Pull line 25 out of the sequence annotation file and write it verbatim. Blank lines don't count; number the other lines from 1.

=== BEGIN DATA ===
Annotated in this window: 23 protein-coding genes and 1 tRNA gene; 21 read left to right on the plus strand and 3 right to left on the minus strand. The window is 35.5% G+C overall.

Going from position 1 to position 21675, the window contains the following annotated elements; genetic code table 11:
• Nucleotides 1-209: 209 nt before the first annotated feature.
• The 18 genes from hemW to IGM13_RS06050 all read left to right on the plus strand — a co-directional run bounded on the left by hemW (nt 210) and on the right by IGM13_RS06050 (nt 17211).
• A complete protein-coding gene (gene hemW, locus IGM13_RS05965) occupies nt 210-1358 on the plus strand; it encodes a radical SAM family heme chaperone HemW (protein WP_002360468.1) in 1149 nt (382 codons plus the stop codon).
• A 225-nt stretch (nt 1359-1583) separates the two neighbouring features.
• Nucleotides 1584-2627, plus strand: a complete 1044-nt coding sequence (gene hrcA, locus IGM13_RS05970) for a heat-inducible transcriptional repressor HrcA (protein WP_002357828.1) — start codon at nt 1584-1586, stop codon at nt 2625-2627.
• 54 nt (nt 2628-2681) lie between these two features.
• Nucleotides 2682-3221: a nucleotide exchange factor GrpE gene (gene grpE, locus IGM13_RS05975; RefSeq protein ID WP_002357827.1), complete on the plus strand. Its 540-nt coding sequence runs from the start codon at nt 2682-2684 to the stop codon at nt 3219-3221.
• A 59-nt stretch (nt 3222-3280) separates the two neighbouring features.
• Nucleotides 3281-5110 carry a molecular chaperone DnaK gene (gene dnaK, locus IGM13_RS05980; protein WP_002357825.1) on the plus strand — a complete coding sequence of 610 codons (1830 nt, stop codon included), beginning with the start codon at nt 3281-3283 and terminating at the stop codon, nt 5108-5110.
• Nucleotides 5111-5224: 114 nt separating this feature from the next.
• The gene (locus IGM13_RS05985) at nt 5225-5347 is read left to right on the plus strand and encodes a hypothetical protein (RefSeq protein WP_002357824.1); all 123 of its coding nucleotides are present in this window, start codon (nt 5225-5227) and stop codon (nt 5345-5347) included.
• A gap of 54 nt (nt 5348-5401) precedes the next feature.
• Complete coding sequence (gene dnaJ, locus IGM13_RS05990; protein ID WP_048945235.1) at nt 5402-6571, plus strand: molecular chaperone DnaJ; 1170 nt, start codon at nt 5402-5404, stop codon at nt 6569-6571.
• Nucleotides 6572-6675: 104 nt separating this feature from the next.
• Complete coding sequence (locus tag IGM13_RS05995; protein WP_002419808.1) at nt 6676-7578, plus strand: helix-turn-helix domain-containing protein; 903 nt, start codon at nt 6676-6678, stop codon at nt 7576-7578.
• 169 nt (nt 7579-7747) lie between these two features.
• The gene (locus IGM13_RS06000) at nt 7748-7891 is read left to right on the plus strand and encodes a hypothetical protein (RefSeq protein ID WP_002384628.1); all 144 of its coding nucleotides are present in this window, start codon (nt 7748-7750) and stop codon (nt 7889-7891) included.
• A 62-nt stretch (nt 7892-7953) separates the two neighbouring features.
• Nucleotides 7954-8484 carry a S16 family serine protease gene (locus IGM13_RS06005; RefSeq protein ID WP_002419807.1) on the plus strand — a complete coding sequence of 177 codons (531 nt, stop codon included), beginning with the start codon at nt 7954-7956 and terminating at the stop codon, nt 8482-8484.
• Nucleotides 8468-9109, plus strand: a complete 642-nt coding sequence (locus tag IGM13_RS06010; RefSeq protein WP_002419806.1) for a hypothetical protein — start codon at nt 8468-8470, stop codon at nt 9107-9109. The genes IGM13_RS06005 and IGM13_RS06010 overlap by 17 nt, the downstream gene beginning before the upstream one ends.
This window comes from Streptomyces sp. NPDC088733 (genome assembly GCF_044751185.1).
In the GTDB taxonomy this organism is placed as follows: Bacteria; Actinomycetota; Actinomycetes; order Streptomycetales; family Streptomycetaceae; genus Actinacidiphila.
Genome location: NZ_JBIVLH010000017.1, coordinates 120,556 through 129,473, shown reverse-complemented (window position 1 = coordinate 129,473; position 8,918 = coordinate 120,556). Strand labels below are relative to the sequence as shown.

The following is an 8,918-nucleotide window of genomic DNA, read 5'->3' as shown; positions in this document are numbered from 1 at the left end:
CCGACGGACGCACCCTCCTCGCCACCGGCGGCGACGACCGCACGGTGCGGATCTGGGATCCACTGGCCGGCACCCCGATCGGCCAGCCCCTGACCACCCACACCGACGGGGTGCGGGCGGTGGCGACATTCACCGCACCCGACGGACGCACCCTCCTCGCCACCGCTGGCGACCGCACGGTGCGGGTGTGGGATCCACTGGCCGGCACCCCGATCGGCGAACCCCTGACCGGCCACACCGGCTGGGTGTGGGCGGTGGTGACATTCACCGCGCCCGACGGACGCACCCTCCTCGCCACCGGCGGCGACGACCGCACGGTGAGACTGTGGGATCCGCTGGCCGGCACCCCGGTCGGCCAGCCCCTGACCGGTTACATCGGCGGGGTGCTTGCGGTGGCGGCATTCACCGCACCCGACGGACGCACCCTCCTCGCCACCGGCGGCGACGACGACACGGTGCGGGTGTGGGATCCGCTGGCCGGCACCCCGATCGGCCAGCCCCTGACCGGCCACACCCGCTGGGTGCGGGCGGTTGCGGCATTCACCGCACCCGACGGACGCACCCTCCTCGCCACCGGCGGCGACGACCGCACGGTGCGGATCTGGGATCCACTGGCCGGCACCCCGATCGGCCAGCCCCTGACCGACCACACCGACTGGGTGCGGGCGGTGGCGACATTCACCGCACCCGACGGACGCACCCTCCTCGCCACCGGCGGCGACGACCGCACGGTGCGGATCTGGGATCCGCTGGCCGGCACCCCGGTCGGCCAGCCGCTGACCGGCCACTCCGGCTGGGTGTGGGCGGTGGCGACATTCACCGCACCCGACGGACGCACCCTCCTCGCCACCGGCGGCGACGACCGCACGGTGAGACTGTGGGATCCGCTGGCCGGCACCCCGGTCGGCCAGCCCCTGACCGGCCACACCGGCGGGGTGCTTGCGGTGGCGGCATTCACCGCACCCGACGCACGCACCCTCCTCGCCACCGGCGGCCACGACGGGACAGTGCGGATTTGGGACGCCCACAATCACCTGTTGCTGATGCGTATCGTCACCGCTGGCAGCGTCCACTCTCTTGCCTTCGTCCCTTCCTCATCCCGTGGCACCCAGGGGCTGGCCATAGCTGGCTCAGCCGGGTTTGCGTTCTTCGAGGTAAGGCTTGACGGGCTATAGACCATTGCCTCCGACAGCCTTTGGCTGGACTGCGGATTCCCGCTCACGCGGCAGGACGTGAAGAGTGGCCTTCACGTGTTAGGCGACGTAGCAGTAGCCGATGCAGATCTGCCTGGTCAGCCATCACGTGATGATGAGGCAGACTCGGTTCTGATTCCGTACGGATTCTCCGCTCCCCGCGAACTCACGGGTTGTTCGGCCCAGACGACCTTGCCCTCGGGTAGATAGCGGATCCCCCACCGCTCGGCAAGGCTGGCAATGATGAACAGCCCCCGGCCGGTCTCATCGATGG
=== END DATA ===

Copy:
Genome location: NZ_JBIVLH010000017.1, coordinates 120,556 through 129,473, shown reverse-complemented (window position 1 = coordinate 129,473; position 8,918 = coordinate 120,556). Strand labels below are relative to the sequence as shown.